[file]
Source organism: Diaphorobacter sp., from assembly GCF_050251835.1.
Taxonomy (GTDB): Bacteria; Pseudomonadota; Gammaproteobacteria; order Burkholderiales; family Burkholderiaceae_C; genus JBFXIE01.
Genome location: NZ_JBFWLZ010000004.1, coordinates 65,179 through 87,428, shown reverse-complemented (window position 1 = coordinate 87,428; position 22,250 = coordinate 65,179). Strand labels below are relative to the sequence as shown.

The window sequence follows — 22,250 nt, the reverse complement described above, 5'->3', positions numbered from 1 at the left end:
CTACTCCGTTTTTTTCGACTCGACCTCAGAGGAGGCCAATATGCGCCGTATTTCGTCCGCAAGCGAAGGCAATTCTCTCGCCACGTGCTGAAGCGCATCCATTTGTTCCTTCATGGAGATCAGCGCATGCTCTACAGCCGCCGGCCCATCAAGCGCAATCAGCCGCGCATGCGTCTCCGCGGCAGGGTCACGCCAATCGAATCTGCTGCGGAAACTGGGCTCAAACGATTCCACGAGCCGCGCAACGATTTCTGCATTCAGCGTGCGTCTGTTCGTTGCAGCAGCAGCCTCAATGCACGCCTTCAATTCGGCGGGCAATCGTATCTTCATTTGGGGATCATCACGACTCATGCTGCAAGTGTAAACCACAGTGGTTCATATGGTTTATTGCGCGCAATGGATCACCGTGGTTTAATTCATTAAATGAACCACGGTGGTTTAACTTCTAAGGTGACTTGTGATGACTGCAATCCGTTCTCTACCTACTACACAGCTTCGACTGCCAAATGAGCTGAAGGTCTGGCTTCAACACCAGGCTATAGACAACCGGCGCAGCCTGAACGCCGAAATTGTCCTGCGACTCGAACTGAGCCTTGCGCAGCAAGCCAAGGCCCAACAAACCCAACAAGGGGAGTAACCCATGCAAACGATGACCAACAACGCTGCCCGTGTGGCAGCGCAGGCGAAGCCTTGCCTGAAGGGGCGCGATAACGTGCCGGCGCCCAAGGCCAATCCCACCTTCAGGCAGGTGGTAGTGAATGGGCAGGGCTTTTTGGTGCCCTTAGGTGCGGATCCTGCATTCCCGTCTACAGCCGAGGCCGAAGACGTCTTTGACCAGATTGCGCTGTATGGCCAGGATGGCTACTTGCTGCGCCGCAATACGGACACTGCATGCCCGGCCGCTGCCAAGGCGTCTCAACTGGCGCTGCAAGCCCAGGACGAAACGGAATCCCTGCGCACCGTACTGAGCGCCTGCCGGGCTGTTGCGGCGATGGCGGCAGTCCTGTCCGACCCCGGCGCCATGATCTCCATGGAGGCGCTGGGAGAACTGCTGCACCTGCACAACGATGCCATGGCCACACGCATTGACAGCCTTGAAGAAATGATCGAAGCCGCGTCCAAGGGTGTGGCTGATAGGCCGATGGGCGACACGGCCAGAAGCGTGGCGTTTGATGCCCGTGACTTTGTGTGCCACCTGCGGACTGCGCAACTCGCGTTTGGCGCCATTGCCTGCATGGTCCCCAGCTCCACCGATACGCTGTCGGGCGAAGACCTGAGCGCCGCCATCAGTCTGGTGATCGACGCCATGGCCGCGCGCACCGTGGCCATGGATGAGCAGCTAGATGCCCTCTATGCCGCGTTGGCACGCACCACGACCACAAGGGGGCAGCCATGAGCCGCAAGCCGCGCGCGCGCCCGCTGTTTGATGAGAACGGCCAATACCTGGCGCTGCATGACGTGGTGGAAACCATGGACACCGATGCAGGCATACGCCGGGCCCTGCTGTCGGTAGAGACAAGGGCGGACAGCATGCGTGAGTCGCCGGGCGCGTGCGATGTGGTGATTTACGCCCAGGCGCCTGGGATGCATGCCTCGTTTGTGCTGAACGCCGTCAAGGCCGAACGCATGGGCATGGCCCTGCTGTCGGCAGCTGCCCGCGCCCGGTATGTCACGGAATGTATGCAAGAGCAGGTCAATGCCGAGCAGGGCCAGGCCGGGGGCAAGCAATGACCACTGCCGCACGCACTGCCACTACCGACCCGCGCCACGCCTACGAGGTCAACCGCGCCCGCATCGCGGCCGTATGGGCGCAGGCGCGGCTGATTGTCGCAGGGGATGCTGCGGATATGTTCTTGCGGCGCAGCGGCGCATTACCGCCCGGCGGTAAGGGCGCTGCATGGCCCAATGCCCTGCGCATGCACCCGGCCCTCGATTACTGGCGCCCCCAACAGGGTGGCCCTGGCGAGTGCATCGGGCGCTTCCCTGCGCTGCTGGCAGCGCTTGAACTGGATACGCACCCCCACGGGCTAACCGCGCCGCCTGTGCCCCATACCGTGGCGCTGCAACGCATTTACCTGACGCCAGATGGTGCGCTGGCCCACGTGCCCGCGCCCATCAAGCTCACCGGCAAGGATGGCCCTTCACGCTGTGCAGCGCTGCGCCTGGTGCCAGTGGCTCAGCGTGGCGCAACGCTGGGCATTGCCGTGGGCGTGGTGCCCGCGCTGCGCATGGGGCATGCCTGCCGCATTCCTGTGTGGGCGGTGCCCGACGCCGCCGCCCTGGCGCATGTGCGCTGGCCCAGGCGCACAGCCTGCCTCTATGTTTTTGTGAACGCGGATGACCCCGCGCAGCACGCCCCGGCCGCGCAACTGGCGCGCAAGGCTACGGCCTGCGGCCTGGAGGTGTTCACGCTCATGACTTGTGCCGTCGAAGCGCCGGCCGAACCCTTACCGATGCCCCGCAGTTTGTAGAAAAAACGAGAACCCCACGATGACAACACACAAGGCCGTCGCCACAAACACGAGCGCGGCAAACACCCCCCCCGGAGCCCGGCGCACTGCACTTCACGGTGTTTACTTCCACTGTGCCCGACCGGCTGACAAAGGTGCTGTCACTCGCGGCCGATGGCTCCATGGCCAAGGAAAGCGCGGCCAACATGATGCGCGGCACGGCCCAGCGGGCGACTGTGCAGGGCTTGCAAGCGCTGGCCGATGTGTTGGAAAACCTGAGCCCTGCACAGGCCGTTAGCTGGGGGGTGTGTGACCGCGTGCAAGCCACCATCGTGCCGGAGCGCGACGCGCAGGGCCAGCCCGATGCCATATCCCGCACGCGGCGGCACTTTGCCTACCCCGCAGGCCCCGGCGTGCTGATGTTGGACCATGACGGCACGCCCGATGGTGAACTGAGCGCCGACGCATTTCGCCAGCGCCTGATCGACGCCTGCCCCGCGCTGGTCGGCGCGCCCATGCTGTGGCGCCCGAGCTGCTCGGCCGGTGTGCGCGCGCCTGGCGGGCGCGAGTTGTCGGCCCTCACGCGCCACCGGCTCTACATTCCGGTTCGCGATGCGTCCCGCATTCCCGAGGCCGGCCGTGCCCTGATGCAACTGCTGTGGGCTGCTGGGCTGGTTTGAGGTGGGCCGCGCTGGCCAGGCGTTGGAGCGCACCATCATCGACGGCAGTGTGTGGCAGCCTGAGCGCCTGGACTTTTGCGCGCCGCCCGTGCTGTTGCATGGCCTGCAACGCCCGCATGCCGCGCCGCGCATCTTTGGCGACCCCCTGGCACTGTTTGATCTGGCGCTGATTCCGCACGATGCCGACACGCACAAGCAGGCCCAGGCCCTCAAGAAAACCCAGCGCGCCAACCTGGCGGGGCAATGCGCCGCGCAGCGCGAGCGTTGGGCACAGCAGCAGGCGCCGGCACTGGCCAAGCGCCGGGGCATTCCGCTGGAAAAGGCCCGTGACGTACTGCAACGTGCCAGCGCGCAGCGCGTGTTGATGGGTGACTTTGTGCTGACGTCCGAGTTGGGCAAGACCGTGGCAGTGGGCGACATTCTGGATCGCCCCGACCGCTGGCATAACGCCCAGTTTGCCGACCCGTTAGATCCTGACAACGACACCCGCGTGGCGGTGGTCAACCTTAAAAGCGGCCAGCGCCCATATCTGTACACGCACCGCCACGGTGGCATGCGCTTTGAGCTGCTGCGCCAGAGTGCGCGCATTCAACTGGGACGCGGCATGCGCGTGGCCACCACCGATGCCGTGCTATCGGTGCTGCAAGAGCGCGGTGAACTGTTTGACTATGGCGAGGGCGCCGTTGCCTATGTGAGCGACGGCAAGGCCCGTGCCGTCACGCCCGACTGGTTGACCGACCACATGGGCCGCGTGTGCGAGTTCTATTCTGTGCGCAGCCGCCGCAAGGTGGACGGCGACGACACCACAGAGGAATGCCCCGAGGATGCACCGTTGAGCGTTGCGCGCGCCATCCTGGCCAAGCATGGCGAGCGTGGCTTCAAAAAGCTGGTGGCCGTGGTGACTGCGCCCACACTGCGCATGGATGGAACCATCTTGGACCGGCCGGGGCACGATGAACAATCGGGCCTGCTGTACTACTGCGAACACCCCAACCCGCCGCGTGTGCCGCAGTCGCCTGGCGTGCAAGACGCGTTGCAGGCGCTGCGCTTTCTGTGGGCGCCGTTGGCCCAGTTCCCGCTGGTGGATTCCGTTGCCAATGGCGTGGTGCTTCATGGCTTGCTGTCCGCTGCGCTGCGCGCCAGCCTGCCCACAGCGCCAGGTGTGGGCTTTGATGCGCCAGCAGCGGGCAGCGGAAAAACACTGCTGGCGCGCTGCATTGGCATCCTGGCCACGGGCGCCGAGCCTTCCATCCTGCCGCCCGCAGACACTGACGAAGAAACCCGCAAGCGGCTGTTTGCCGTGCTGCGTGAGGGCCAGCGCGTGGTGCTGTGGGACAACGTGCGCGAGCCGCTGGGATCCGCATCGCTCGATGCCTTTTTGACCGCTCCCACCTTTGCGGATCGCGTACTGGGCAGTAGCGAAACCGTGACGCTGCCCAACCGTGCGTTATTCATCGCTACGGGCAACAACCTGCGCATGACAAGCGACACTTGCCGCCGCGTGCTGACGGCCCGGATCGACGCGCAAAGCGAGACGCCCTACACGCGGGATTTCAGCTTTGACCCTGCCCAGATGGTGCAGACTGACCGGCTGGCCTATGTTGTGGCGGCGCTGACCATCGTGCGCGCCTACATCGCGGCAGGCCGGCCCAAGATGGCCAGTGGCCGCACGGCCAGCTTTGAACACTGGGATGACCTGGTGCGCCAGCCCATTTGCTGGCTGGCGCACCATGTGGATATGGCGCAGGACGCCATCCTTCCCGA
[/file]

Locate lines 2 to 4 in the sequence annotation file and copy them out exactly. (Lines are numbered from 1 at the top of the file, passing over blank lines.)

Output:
Taxonomy (GTDB): Bacteria; Pseudomonadota; Gammaproteobacteria; order Burkholderiales; family Burkholderiaceae_C; genus JBFXIE01.
Genome location: NZ_JBFWLZ010000004.1, coordinates 65,179 through 87,428, shown reverse-complemented (window position 1 = coordinate 87,428; position 22,250 = coordinate 65,179). Strand labels below are relative to the sequence as shown.

The window sequence follows — 22,250 nt, the reverse complement described above, 5'->3', positions numbered from 1 at the left end: